Millions of apps are created on a month-to-month basis; however, not many of those apps are aimed at making South African and international roads safer.
The Road Buddy app essentially works by transmitting warning signals from vulnerable road users such as joggers, cyclists, pedestrians and so on in order to alert motorists who are driving trucks, cars, emergency vehicles or buses – within the same vicinity – of their presence.
Road Buddy was conceptualised in 2006, by local entrepreneur Werner van der Westhuizen, of EMEWS Vehicle Warning Systems. The company’s launch iteration of Road Buddy addresses the principle of prevention. “Imagine if there was a way that you could be warned that someone riding a bicycle was approaching your car before you could see them, or that an ambulance was approaching at top speed with a critical patient. This is what Road Buddy does,” says van der Westhuizen.
The unique aspect of the Road Buddy app is that it’s designed to facilitate a global send and receive warning system to road users anywhere in the world. According to van der Westhuizen: “This system is built on new cloud computing technology that enables the company to offer the service on a global scale, and not be limited to a single country or geography.”
Clayton Booysen, Ecosystem Development Manager at IBM South Africa said, “Working with next generation entrepreneurs in this programme we specifically look at how we can use new technologies like cloud computing and analytics to provide solutions to important global issues – including water, transportation, healthcare and the environment. In the case of Road Buddy our Softlayer cloud platform not only helps them get to market quickly, but potentially expands into a global market to impact the way people live and work and potentially prevent accidents on the road.”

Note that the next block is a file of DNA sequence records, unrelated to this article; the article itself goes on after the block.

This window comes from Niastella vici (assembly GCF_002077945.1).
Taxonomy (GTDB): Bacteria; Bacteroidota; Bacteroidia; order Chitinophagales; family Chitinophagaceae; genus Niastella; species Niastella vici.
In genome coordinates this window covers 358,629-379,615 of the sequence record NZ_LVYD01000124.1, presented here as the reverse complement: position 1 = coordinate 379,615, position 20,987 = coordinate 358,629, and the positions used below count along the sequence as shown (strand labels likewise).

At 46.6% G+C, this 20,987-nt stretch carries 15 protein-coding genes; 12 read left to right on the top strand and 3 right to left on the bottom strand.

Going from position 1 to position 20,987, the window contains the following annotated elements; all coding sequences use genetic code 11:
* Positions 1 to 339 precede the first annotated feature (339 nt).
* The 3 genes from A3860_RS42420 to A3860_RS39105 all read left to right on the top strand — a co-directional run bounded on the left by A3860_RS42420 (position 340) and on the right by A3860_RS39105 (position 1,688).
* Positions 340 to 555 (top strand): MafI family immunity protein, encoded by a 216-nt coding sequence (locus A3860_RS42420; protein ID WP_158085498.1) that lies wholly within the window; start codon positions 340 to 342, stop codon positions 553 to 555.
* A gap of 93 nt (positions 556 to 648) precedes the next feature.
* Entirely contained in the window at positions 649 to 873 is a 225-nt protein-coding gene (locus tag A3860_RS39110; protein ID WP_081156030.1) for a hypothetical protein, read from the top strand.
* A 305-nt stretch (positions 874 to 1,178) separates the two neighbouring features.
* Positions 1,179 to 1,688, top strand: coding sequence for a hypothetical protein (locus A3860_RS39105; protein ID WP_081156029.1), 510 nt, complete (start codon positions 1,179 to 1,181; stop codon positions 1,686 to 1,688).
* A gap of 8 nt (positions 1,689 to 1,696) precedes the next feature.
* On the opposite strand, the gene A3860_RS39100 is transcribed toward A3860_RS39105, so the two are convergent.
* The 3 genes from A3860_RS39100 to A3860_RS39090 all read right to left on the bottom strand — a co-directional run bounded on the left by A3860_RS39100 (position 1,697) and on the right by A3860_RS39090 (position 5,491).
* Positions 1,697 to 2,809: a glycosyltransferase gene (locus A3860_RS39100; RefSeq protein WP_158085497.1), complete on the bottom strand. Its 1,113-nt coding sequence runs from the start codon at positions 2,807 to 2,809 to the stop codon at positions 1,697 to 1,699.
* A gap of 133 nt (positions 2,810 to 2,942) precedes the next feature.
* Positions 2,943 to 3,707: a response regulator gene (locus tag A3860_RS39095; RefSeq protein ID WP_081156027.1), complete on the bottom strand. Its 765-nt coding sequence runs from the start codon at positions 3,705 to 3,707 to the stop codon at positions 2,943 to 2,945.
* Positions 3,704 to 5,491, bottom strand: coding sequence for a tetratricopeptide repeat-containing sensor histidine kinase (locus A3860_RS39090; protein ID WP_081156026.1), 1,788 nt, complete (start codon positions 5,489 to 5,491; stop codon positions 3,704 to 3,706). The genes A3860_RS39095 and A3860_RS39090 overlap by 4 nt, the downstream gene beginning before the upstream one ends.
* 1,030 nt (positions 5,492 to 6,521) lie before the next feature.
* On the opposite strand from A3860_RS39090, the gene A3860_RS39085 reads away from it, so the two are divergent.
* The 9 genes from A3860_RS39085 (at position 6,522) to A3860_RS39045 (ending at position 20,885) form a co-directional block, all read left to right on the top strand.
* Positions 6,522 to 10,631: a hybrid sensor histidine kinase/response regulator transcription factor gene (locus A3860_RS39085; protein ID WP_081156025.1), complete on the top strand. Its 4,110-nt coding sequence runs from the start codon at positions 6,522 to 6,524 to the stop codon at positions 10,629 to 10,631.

“The Road Buddy system is the first invention to be powered by IBM’s SoftLayer Cloud model in our market and programme. The model gives enterprise quality cloud infrastructure as a service. The model has all the IT bells and whistles including optimisation, efficiency, storage and security at a scalable price point that helps them grow,” Booysen said.
“We decided to partner with IBM, via the programme, to bring this new technology to market and support the ambition to take this global. The opportunity exists to save lives and that’s totally invaluable. If the by using this app we all become a little more aware, a little safer then we have succeeded.” says van der Westhuizen.
In Africa, the IBM Global Entrepreneurial Initiative has been gaining significant momentum. The program has engaged over 50 partners in just three years. Since small businesses are major contributors to the strength of the South African economy, IBM is deeply committed to this programme in South Africa.
Globally road traffic accidents take the lives of nearly 1.24 million people every year, and injure 20 – 50 million people, making them one of the top three leading causes of death globally.
Statistics in South Africa show that 10 845 road accidents are fatal and result in R307 billion or 7.8% estimated cost to the economy per annum. Without action, road traffic accidents are predicted to result in the deaths of around 1.9 million people annually by 2020. The Automobile Association (AA) in South Africa says at least 40% of all fatalities and injuries are pedestrians, cyclists, and motorcyclists making them the most vulnerable road users.